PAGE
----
Volvo Car Group’s Polestar 2 will be the first vehicle to launch with Google’s Android Automotive underpinning infotainment. That’s according to recent reports indicating that the official app lineup for the launch has now been revealed.
Not to be confused with Android Auto, Android Automotive is a full-blown Android-based ecosystem. The focus, of course, is apps that follow guidelines aimed to make them distraction-free. And there are a few other restrictions in place too. But Android Automotive will include a variant of the Google Play Store for drivers to download apps.
That’s stacking atop Google apps and services, hands-free Google Assistant-driven interactions, YouTube Music, and integrated Google Maps.
As for the Android Automotive apps themselves
Polestar revealed that the starter apps to be included with the initial launch are mostly related to music or podcasts. That includes the dedicated podcast apps Castbox and Pocket Casts. But podcasts will also be available via Spotify, which is included as a music app. Libby will be part of the bundle too, serving up audiobooks to those that want them.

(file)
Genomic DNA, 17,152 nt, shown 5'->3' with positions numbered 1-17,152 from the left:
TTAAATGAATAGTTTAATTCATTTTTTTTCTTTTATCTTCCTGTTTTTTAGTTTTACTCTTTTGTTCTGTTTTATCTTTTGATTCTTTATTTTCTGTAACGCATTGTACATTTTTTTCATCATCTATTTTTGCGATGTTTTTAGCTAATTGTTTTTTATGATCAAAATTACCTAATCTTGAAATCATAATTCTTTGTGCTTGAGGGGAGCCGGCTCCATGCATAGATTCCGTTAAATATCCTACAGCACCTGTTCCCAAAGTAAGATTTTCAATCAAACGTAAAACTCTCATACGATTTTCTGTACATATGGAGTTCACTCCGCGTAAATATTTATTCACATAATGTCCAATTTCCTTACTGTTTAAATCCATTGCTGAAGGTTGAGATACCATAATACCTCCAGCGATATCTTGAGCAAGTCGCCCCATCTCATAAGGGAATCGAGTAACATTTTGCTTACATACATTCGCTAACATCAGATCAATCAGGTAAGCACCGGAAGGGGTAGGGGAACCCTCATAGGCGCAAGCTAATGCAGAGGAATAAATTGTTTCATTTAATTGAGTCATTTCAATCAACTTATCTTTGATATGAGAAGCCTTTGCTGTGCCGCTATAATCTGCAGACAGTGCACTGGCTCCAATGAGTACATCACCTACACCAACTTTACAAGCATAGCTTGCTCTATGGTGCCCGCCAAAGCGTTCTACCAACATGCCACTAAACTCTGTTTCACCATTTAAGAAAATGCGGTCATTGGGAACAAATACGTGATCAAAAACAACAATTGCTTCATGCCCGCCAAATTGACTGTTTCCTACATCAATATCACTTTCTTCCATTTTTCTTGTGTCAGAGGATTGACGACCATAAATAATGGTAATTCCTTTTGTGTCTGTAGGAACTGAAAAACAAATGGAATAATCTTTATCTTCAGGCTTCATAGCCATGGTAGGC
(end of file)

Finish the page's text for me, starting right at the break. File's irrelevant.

For radio apps, the choices appear to be a bit more diverse with the Polestar 2 and Android Automotive. The lineup will include iHeartRadio, Swedish Radio Play and NRK Radio, Bauer Media Audio’s Magic Radio and Radioplayer apps.
Connectivity for those, at least with Polestar 2, will be available thanks to three years of included internet connectivity from Volvo.
Volvo isn’t stopping at the Polestar 2 either
While Polestar 2 is expected to land sometime this year, Volvo isn’t limiting Android Automotive to the all-electric fastback. It’s also introducing the apps across all Android Automotive-enhanced vehicles. That includes, the company says, the Volvo XC40 Recharge. And it also includes GM Android Automotive vehicles set to become available in 2021.
That’s good news for both Volvo customers and Android enthusiasts. The arrival of Android Automotive in real-world implementations could pave the way for Google to scale back on Android Auto. Or the opportunity to take advantage of dwindling competition in the space. While the latter ecosystem is widely available, it also isn’t hugely popular — due mostly to a wide number of bugs and glitches over the years.
Android Automotive, first spotted as far back as 2015, could be a viable replacement to help Google cement its position as an infotainment competitor.